When I first learned the meaning of the word ‘ramadan,’ I was surprised and confused. I expected it to mean light, or purity, patience, or gratitude. For these are the qualities of this month. These are the attributes we are learning to instill in our hearts and, further, to make part of an ongoing effort throughout the year. The Arabic root word, ramada, means to be burned. Burned! I could not have been more at a mental loss as to why the most holy month of the Islamic calendar meant to burn. At first, I thought of the literal translation of being burned in reference to hot Arabian deserts, and civilization fasting under a baking sun. However this religion, and faith in general,is neither geographically secluded to one area of the world, nor affixed to one climate. So the mind continued to ponder upon the deeper signification, which a gracefully aged Semitic language promises. I considered the burning of desire. Desire for food, for water, for those prohibited acts, for those prohibited words. Could it be possible that the burning refers to the yearning of the heart and the body's need for these prohibited things as a response to refrainment?
I am not a linguist, nor have I extensively researched the politically correct and historically accurate explanation of this word and its implication. I am merely attempting to entertain my interpretation; the internal burning which takes place when starving your mind and body from what they are used to in order to feed the soul. Now anyone who has fasted for a stretch of time is able to tell you how impossible each minute, each hour feels, how sometimes you are glancing at the clock an excessive amount of times, how you become easily agitated and disturbingly irritated at the slightest comment, noise, or hiccup in the day. Because you are not thinking about the day, although you are there physically, your mind is off thinking about every single thing you want that you cannot indulge in for a period of time. The mere thought of this is going against our natural instinct for survival, but it also clashes with another part of our nature, the ego. The ego is in a constant state of fuming rage. Our egos beat our chests and bellow out in a childlike stubbornness for what is familiar and comfortable. For what makes us feel good. When the ego is told to be patient, to wait, to redirect its point of view, it stonewalls with every inch of cavalier power. The ego hurts, and our human form suffers. As the human form suffers, something extraordinary happens. A trigger is set off and simultaneously, the soul activates a greater good aimed at enhancing our spirituality.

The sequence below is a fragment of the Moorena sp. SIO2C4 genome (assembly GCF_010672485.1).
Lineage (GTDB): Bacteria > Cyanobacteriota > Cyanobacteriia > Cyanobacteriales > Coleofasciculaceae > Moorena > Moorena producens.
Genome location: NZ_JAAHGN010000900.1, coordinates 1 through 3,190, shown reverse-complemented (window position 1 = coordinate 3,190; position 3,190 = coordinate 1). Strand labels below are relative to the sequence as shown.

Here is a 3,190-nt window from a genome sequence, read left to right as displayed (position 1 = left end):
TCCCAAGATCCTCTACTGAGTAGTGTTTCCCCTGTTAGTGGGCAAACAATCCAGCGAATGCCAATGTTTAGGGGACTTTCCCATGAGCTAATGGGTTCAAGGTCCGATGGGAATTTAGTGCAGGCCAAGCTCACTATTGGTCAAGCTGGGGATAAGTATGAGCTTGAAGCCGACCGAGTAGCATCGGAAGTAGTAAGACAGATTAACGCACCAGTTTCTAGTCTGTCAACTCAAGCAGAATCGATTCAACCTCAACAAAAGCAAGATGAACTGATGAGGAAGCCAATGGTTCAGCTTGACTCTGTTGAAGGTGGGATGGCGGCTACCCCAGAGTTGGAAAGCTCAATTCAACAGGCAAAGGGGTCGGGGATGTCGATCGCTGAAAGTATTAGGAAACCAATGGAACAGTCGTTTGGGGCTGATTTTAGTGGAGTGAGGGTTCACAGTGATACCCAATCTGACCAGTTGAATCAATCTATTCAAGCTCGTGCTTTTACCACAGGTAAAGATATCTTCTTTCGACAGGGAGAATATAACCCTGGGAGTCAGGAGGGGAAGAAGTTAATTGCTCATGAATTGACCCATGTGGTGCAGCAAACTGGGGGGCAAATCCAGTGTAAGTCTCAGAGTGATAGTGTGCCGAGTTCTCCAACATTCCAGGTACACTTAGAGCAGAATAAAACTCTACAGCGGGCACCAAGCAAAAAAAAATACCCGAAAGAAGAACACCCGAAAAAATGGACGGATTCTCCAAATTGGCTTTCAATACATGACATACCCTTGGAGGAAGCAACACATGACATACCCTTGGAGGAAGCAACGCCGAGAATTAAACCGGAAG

Part of us becomes quiet as our other half is in turmoil. The quiet is that profound trajectory of the reflective mind. This part of us emerges from a place of humility. As our limits are stretched, as we are pushed to our breaking points, as we grieve over the unwelcomed transition, we rethink our basic needs. We choose reason as our guiding tool to reevaluate what it means to survive, what our bodies can endure, and the control we have over our minds assessment of self-regulation. We are reborn in a sense. Similar to the soils resilience after a burning; grass grows, life is resurrected. At this point, we experience a sense of heightened spirituality. We recognize the voltage of our individual strengths and realize the importance of patience in growth. Before the mind fully wraps itself around the notion, we are already growing. Knowing that positive change is occurring and that change stems from newfound roots within you is humbly gratifying. You look at yourself objectively and are able to rise above the trivial nonsense of your ego. You see the good for what it is, not an exaggerated version, the bad as room for improvement, not as foregone and the whole as a sacred being, not as lost and flawed. You connect with yourself on a higher frequency, impenetrable by those unnecessary, critical sounds. In the impenetrable realm, we are less worried about worldly affairs and the human form. Our objective centers around a higher connection with ourselves and our faith, for some this is religion for others it is a state of mind or being, what matters is that you are intuitive to your mind, body, actions and words as a cognitive means to an end. An end where a harmonious self replaces internal dissonance.
Written by Nazhah Khawaja
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